It was the always perceptive William Buiter who initially advocated a tax on such banks.
When size creates externalities, do what you would do with any negative externality: tax it. The other way to limit size is to tax size. This can be done through capital requirements that are progressive in the size of the business (as measured by value added, the size of the balance sheet or some other metric). Such measures for preventing the New Darwinism of the survival of the fattest and the politically best connected should be distinguished from regulatory interventions based on the narrow leverage ratio aimed at regulating risk (regardless of size, except for a de minimis lower limit).
And now the sheer chicanery associated with on the spectacular second quarter profits of Goldman Sachs and its massive executive compensation payments has left even the ultra-conservative Wall Street Journal proposing a "bailout tax",
"One policy response to the incentives created by last fall's bailout is simply to restrict the proprietary trading done by the subsidiaries of bank holding companies that enjoy both FDIC deposit insurance and an implicit government subsidy on their cost of capital. This is what Paul Volcker proposed, only to be overruled by Tim Geithner and Larry Summers. Another answer would be an FDIC-style bailout tax, perhaps tied to leverage ratios, for those in the too-big-to-fail camp. Developing a template to facilitate the seizure and orderly winding down of failing financial giants is also an essential element of whatever reform Congress cooks up."
Felix Salmon too supports the idea,
"There really is a public good to be served in taxing what you want less of — which is too-big-to-fail banks making outsize bets with other people’s money (backstopped by the taxpayer, of course) and then paying themselves billions of dollars in bonuses. The WSJ’s bailout tax idea is a good one — especially if it rose in line with a financial institution’s balance sheet, and gave those institutions a serious incentive to shrink. If you can’t legislate a hard cap on assets, then you can at least provide some gentle encouragement to get smaller rather than bigger."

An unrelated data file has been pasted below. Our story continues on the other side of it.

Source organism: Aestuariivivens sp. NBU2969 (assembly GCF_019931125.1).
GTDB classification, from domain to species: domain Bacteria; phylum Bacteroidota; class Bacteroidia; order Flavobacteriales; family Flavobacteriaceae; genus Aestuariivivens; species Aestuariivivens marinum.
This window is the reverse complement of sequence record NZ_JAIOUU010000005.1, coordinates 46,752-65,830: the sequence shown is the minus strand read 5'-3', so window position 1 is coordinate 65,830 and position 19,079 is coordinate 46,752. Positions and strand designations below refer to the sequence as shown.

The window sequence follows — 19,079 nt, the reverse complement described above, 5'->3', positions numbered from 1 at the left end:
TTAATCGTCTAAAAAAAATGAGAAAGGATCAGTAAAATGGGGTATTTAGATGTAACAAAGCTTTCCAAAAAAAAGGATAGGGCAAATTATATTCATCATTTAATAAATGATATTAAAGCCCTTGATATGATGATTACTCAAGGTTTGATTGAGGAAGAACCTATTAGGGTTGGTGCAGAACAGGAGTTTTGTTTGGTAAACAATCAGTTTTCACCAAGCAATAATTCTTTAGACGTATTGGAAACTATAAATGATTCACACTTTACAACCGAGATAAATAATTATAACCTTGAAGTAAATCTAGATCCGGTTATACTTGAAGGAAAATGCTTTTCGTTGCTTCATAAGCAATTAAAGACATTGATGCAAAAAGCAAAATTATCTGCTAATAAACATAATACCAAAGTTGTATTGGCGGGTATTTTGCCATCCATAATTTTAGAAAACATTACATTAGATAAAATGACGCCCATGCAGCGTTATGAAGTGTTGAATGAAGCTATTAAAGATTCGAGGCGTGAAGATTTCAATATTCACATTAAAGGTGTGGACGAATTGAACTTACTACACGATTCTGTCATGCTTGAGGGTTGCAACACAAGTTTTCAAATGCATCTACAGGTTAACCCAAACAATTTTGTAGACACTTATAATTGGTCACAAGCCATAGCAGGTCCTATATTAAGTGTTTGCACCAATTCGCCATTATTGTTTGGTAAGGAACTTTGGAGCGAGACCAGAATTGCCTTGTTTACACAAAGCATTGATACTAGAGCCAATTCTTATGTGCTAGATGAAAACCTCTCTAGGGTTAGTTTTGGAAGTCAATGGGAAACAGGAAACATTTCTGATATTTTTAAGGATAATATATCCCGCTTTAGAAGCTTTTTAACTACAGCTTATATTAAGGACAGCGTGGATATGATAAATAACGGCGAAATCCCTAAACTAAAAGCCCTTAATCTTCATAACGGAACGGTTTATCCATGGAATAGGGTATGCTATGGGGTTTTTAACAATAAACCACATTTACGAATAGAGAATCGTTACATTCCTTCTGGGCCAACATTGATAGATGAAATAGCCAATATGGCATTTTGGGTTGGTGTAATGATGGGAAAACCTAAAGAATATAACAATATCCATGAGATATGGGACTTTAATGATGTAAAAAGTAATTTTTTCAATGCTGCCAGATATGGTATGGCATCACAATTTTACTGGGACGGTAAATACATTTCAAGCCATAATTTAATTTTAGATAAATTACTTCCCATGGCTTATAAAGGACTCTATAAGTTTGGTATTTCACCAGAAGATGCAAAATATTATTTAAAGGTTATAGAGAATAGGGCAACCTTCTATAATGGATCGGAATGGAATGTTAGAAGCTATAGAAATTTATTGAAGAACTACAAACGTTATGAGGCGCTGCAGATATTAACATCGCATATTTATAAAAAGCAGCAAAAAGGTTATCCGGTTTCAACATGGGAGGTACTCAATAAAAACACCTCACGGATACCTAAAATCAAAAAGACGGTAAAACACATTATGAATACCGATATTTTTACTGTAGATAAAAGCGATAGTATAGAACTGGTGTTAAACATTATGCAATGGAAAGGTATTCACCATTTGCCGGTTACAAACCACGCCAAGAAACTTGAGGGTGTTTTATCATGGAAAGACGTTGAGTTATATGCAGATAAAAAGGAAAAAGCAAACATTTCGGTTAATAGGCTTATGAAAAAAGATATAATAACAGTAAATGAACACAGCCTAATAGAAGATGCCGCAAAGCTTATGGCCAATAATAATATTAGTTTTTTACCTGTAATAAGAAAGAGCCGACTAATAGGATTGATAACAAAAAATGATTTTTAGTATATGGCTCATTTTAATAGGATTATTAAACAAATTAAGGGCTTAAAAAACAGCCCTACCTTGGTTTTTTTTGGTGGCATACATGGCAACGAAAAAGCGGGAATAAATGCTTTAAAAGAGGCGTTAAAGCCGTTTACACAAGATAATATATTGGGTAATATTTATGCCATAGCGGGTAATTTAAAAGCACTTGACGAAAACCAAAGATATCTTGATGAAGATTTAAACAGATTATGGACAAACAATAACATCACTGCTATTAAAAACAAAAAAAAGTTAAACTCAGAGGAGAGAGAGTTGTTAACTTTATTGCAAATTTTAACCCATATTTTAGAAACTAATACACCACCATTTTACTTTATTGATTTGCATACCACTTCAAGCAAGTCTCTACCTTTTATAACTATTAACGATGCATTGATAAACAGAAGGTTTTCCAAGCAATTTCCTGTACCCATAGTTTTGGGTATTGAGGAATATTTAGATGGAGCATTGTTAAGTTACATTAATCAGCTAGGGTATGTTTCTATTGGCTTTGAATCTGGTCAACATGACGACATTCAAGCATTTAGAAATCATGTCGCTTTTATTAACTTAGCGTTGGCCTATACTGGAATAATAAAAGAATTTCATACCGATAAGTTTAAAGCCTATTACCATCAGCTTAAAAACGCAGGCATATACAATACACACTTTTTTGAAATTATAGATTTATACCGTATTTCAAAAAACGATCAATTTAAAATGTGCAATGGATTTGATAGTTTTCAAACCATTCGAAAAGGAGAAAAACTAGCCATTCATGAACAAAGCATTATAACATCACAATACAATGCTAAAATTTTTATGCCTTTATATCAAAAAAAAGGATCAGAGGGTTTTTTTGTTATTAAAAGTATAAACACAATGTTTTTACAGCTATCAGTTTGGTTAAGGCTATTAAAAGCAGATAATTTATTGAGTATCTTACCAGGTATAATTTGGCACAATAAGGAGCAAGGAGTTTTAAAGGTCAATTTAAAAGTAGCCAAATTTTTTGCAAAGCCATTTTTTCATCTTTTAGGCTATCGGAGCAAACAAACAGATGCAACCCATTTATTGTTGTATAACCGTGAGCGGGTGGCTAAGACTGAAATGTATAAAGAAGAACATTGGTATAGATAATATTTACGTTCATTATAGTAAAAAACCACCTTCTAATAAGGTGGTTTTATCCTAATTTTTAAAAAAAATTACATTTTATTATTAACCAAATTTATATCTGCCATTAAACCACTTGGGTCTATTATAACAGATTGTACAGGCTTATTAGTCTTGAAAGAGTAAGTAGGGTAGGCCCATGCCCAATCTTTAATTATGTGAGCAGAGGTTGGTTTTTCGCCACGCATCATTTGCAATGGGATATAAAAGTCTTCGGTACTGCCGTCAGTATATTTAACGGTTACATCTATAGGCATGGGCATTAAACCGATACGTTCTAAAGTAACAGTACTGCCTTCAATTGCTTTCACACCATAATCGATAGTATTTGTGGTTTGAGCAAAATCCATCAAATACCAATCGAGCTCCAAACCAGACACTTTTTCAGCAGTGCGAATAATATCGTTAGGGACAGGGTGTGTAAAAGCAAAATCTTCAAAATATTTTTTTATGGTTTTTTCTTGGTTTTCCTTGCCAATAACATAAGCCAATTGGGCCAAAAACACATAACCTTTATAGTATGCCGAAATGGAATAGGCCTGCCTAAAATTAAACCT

In fact, in order to limit the "too big to fail" hazard, Buiter even proposes that only governments do certain banking activities
"Governments everywhere should be focusing on breaking up banks and keeping them small. If some banking activity (or indeed any other economic activity) is deemed to have a minimum optimum scale that is makes it too large to fail, it should be publicly owned. Small is beautiful for banks."
And about keeping banks small he writes,
"There is no economic reason for large banks. Therefore banks should be kept small. An obvious mechanism (apart from aggressive anti-trust policy) is to tax bank size. One way to do this is through making regulatory capital requirements increasing in the size of the bank’s activities. For instance, tier one capital as a share of (unweighted) assets could be made an increasing function of the value of the assets. Gary Becker has made a similar proposal."
James Surowiecki traces the reasons for bank size being persistently being big - account switching costs, government subsidies and guarantees (moral hazard which keeps consumers with the larger banks), and the banks’ market power (which increases the market credibility of the advice/service offered). See also James Kwak here.
Finally the Obama administration is apparently considering a tax on banks that pose systemic risks so as to recover the atleast $120 billion it spent to bail out the financial system. Under consideration is a tax based on the size and riskiness of an institution’s loans and other financial holdings, or a tax on profits. However, this would be different from a global transactions tax, as suggested by the EU, or a windfall tax on bonuses. See Simon Johnson and this debate on bank tax.